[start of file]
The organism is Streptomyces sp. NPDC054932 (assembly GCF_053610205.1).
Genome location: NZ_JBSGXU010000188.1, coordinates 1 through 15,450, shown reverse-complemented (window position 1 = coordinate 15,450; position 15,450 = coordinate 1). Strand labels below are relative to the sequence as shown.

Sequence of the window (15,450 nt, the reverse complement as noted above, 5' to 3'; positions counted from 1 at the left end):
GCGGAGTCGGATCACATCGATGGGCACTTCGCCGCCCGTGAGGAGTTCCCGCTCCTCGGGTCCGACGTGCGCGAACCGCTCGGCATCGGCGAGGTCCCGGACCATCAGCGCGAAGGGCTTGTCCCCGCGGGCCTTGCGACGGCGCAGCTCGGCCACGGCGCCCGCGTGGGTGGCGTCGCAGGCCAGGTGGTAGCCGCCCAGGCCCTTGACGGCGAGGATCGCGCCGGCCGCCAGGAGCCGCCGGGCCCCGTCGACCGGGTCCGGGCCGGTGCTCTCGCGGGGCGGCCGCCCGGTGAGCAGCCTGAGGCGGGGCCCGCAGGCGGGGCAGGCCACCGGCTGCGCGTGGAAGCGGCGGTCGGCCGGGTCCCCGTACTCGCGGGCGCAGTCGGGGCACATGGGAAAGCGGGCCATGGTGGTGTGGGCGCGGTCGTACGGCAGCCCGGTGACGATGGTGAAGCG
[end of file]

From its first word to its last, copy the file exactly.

The organism is Streptomyces sp. NPDC054932 (assembly GCF_053610205.1).
Genome location: NZ_JBSGXU010000188.1, coordinates 1 through 15,450, shown reverse-complemented (window position 1 = coordinate 15,450; position 15,450 = coordinate 1). Strand labels below are relative to the sequence as shown.

Sequence of the window (15,450 nt, the reverse complement as noted above, 5' to 3'; positions counted from 1 at the left end):
GCGGAGTCGGATCACATCGATGGGCACTTCGCCGCCCGTGAGGAGTTCCCGCTCCTCGGGTCCGACGTGCGCGAACCGCTCGGCATCGGCGAGGTCCCGGACCATCAGCGCGAAGGGCTTGTCCCCGCGGGCCTTGCGACGGCGCAGCTCGGCCACGGCGCCCGCGTGGGTGGCGTCGCAGGCCAGGTGGTAGCCGCCCAGGCCCTTGACGGCGAGGATCGCGCCGGCCGCCAGGAGCCGCCGGGCCCCGTCGACCGGGTCCGGGCCGGTGCTCTCGCGGGGCGGCCGCCCGGTGAGCAGCCTGAGGCGGGGCCCGCAGGCGGGGCAGGCCACCGGCTGCGCGTGGAAGCGGCGGTCGGCCGGGTCCCCGTACTCGCGGGCGCAGTCGGGGCACATGGGAAAGCGGGCCATGGTGGTGTGGGCGCGGTCGTACGGCAGCCCGGTGACGATGGTGAAGCG